Bronsted acid


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Related to Bronsted acid: Arrhenius acid

Brøn·sted ac·id

(bron'sted),
an acid that is a proton donor.

Brønsted acid

Etymology: Johannes N. Brønsted, Danish physical chemist, 1879-1947
a molecule or an ion that acts as a hydrogen ion donor.

Brøn·sted ac·id

(brŭn'shtet as'id)
An acid that is a proton donor.

Brønsted,

Johannes N., Danish physical chemist, 1879-1947.
Brønsted acid - an acid that is a proton donor.
Brønsted base - any molecule or ion that combines with a proton.
Brønsted theory - that an acid is a substance, charged or uncharged, liberating hydrogen ions in solution, and that a base is a substance that removes them from solution.
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References in periodicals archive ?
Protic ILs have the additional advantage that the proton activity can be adjusted by the choice of Bronsted base and Bronsted acid used in their formation (Byrne & Angell 2008).
3, two desorption peaks can be observed in the samples: the first broad low-temperature (LT) desorption peak at 200-300, which is attributed to NH3 adsorbed on weak Lewis acid sites [11]; and there is a distinct high-temperature (HT) peak(at the range of 700-1200 ), which is attributed to the presence of Bronsted acid sites [11, 13].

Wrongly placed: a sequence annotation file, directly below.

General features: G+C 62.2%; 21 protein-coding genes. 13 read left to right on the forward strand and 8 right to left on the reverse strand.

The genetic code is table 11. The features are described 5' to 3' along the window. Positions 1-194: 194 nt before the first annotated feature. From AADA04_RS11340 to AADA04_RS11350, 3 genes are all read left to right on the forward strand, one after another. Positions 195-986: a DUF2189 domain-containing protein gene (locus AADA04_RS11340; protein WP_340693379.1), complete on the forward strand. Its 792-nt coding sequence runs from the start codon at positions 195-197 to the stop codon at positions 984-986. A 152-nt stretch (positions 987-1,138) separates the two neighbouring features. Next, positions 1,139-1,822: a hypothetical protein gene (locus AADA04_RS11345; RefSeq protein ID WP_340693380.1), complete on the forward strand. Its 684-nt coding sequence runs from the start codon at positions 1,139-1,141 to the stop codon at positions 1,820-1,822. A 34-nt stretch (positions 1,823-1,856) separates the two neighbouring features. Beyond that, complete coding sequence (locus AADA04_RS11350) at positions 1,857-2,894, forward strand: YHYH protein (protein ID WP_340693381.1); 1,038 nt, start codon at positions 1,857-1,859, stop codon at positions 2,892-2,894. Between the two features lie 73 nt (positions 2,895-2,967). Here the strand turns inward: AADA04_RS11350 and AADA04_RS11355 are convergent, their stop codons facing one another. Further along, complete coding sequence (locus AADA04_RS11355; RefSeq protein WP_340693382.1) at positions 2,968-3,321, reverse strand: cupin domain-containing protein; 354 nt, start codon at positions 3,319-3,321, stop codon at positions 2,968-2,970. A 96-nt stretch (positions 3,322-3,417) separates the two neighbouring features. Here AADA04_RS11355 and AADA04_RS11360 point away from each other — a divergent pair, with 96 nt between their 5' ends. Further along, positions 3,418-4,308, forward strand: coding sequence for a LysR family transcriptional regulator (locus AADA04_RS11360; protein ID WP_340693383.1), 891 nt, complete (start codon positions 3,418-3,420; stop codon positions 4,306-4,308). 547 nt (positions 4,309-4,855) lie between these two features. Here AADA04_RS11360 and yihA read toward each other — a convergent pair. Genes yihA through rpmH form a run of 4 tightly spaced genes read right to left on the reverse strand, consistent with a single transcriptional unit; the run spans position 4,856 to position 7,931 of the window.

The photoinitiators transform into free radicals for the acrylate chemistry or Bronsted acids for the cationic chemistry (Figure 4).
Onium salts are known as a novel class of stable, non-hygroscopic, highly efficient photoinitiators; they are latent sources of cation radicals and Bronsted acids which can be generated on demand by irradiation.
The heteroconjugation between Bronsted acids (phenols, carboxylic acids, and alcohols) and small inorganic anions has been explained as a separation mechanism in acetonitrile [11].